John Riggs and wife Janie, walk through his grandfather John Riggs' grove.
John Riggs' grandson John Riggs, of Lindsborg, and his wife, Janie, walked through the trails crisscrossing 10 acres of what is known as Riggs Arboretum - proclaimed to be the oldest arboretum west of the Mississippi. The elder Riggs built this when he settled her in the late 1800s.
Bald Cyprus, some of the older trees in the arboretum
Water pump at the baseball diamond, built in the 1950s.
The bases are still out at the diamond
St. Louis School- the Catholic school closed in the 1960s. These women still meet her to quilt.
Women quilt every Wednesday in the upper story of the old Catholic school.
A plat of the town.
The old diamond.
Former public school, now a home.
Cheney Sentinel, March 1, 1901
J.W. Riggs, of Waterloo, Kingman Co., was a business caller Tuesday. The Government has decided to establish an experimental forestry station at Waterloo and Mr. Riggs was appointed superintendent. The object is to determine by practical experimentation what kind of trees are best adapted to southern Kansas. About 80 varieties will be planted this spring and reports made form time to time of their growth.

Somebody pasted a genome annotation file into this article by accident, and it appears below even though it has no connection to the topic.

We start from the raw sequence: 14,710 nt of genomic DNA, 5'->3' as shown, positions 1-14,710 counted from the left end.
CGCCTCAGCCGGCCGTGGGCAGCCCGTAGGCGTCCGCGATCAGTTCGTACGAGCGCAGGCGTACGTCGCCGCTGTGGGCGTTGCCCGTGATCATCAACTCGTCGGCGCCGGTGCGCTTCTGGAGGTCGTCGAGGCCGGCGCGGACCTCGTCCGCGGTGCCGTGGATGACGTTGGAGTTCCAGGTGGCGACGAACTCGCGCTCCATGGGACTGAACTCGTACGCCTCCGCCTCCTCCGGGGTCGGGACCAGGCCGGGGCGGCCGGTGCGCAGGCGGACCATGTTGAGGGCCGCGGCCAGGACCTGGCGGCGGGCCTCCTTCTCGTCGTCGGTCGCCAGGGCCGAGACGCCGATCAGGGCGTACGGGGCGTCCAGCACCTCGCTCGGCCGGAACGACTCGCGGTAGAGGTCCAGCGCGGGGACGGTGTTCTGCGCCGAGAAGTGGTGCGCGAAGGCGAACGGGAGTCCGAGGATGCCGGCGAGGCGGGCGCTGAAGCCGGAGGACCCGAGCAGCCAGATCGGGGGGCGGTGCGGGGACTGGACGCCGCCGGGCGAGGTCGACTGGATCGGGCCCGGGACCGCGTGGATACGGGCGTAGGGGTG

"John W. Riggs, government forester, has a wonderful collection of trees and plants," reported the Kingman Journal in 1901. “Among them are cedars of Lebanon, Olive of Palestine, sequoia, magnolia, plants from Australia and the lotus form the Nile … He has succeeded in making a number of rare plants grow, some of which had never before been cultivated in this country.”
An early day description of the Waterloo vicinity, according to an April 19, 1888 issue of the Kingman Courier. “The town of Waterloo is a beautiful little villa situated on the astern bank of Smoot’s Creek, a rapid stream which runs the year round. The Town is surrounded by some of the most productive farms in the state … There is no part of the state of Kansas which enjoys a better water privilege on a soil as rich and deep as does the vicinity of Waterloo.